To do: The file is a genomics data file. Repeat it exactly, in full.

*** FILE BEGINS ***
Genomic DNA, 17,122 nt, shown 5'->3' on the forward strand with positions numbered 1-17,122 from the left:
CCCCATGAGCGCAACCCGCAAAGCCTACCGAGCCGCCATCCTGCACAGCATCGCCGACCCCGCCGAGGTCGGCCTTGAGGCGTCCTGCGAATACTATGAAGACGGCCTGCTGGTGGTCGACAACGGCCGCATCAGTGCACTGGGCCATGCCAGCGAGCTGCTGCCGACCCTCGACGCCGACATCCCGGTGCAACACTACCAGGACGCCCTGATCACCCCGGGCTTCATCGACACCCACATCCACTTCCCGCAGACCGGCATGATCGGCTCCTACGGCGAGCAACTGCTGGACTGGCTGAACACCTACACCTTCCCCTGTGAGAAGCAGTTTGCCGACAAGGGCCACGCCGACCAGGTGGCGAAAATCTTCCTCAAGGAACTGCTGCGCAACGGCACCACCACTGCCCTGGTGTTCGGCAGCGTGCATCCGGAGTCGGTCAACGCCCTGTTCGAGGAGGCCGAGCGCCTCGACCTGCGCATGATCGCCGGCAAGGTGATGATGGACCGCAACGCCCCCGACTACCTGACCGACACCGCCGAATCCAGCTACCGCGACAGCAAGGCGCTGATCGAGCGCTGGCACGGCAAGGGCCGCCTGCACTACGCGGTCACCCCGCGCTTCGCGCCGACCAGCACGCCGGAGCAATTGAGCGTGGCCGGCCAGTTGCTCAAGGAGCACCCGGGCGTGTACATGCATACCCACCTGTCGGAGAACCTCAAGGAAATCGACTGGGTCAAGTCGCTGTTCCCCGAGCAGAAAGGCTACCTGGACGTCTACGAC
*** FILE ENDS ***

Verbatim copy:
Genomic DNA, 17,122 nt, shown 5'->3' on the forward strand with positions numbered 1-17,122 from the left:
CCCCATGAGCGCAACCCGCAAAGCCTACCGAGCCGCCATCCTGCACAGCATCGCCGACCCCGCCGAGGTCGGCCTTGAGGCGTCCTGCGAATACTATGAAGACGGCCTGCTGGTGGTCGACAACGGCCGCATCAGTGCACTGGGCCATGCCAGCGAGCTGCTGCCGACCCTCGACGCCGACATCCCGGTGCAACACTACCAGGACGCCCTGATCACCCCGGGCTTCATCGACACCCACATCCACTTCCCGCAGACCGGCATGATCGGCTCCTACGGCGAGCAACTGCTGGACTGGCTGAACACCTACACCTTCCCCTGTGAGAAGCAGTTTGCCGACAAGGGCCACGCCGACCAGGTGGCGAAAATCTTCCTCAAGGAACTGCTGCGCAACGGCACCACCACTGCCCTGGTGTTCGGCAGCGTGCATCCGGAGTCGGTCAACGCCCTGTTCGAGGAGGCCGAGCGCCTCGACCTGCGCATGATCGCCGGCAAGGTGATGATGGACCGCAACGCCCCCGACTACCTGACCGACACCGCCGAATCCAGCTACCGCGACAGCAAGGCGCTGATCGAGCGCTGGCACGGCAAGGGCCGCCTGCACTACGCGGTCACCCCGCGCTTCGCGCCGACCAGCACGCCGGAGCAATTGAGCGTGGCCGGCCAGTTGCTCAAGGAGCACCCGGGCGTGTACATGCATACCCACCTGTCGGAGAACCTCAAGGAAATCGACTGGGTCAAGTCGCTGTTCCCCGAGCAGAAAGGCTACCTGGACGTCTACGAC